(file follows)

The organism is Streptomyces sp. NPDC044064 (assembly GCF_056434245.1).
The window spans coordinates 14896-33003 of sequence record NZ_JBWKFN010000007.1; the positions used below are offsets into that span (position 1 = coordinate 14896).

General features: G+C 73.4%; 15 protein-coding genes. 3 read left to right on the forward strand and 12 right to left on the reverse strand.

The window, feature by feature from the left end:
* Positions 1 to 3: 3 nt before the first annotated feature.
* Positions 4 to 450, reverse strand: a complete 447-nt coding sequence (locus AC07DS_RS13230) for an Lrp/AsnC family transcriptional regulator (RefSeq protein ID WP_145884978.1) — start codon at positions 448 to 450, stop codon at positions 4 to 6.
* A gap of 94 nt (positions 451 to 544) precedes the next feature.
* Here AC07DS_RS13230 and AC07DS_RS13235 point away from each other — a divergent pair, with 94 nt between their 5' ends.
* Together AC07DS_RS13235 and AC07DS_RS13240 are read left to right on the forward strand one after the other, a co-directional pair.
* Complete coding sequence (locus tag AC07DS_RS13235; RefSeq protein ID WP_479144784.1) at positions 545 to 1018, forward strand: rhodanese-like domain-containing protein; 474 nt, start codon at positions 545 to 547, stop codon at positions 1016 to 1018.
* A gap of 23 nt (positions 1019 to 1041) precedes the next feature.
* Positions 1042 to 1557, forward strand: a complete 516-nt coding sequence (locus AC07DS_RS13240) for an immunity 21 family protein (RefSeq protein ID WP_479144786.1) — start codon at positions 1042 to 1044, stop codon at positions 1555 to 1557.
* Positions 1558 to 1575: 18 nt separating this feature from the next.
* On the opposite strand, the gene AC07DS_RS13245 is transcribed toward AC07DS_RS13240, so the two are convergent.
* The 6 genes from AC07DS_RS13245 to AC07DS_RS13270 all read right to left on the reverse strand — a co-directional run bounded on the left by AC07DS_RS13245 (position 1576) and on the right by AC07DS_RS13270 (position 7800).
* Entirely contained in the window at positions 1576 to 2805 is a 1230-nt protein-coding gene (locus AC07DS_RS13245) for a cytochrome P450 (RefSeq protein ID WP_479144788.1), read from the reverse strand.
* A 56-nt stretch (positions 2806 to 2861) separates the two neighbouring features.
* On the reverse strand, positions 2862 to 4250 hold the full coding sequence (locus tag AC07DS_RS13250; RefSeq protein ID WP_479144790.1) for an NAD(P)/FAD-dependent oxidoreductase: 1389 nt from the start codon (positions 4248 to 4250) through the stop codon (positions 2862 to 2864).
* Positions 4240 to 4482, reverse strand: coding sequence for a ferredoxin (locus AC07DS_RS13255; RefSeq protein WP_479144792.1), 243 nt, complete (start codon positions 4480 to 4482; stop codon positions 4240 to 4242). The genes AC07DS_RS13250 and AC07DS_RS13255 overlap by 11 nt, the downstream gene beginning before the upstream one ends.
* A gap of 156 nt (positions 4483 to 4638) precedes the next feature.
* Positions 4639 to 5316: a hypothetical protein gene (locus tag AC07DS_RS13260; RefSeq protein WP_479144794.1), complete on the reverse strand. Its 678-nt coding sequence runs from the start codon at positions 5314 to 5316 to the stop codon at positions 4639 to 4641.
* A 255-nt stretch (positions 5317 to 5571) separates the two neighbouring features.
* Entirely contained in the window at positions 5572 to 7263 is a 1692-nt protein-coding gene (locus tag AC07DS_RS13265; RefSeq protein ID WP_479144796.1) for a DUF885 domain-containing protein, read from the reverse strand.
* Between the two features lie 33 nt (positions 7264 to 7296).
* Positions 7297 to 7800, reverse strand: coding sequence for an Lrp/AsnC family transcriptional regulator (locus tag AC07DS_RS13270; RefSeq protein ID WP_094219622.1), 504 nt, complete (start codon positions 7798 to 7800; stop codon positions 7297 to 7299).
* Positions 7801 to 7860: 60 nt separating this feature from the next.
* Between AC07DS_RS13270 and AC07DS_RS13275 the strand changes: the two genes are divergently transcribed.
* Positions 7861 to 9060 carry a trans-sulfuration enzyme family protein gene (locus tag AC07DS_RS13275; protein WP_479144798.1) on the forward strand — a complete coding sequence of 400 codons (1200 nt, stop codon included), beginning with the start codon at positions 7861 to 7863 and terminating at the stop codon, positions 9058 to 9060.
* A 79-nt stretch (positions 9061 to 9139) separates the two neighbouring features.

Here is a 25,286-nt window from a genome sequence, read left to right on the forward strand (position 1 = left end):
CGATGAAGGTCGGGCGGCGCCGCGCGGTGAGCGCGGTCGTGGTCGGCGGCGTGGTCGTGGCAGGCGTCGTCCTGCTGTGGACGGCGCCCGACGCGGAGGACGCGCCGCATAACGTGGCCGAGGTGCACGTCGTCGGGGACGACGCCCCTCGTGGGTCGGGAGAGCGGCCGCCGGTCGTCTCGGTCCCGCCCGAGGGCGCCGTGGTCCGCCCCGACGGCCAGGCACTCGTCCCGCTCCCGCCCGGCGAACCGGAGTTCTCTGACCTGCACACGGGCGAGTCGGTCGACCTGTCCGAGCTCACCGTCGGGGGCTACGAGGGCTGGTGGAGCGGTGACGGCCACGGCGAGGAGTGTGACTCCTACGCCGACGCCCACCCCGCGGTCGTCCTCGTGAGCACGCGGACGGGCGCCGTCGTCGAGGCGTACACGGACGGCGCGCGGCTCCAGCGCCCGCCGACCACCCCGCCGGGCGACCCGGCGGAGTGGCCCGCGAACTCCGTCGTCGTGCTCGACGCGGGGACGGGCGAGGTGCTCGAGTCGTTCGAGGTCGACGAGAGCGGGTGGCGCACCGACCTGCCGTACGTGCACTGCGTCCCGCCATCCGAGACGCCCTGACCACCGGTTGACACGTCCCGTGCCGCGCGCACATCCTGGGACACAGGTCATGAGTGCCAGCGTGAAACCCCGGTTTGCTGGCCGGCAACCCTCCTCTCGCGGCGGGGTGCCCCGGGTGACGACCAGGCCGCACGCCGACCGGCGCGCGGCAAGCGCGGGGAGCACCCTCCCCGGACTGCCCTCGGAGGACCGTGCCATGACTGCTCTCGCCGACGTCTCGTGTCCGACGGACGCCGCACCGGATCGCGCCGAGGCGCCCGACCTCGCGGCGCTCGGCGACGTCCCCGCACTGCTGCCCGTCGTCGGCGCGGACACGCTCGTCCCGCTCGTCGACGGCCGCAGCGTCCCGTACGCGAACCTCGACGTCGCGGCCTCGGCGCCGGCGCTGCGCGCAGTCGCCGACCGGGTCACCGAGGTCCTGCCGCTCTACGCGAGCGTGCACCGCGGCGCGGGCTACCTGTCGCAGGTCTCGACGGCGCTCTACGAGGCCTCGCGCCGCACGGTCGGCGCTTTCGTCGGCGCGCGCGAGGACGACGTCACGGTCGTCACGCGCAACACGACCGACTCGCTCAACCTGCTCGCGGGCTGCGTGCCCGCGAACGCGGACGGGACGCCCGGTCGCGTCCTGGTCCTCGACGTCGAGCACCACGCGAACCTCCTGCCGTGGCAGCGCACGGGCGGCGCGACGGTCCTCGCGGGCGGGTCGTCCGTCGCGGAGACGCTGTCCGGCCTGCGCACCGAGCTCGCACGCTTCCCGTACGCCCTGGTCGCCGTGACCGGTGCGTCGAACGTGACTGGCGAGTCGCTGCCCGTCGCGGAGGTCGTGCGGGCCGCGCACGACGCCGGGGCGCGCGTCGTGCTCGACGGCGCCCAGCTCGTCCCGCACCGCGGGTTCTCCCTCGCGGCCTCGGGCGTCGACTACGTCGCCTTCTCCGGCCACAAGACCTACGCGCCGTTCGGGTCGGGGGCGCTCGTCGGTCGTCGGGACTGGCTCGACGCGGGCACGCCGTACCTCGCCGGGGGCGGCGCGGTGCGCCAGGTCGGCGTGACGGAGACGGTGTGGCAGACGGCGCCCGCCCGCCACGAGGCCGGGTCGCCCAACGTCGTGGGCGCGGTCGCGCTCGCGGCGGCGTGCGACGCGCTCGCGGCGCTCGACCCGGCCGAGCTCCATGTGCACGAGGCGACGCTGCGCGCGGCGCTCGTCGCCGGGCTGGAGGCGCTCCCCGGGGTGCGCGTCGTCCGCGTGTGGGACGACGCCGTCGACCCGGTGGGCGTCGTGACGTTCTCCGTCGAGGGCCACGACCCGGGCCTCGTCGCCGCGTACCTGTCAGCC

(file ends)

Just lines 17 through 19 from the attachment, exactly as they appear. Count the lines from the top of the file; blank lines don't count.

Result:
* A 56-nt stretch (positions 2806 to 2861) separates the two neighbouring features.
* On the reverse strand, positions 2862 to 4250 hold the full coding sequence (locus tag AC07DS_RS13250; RefSeq protein ID WP_479144790.1) for an NAD(P)/FAD-dependent oxidoreductase: 1389 nt from the start codon (positions 4248 to 4250) through the stop codon (positions 2862 to 2864).
* Positions 4240 to 4482, reverse strand: coding sequence for a ferredoxin (locus AC07DS_RS13255; RefSeq protein WP_479144792.1), 243 nt, complete (start codon positions 4480 to 4482; stop codon positions 4240 to 4242). The genes AC07DS_RS13250 and AC07DS_RS13255 overlap by 11 nt, the downstream gene beginning before the upstream one ends.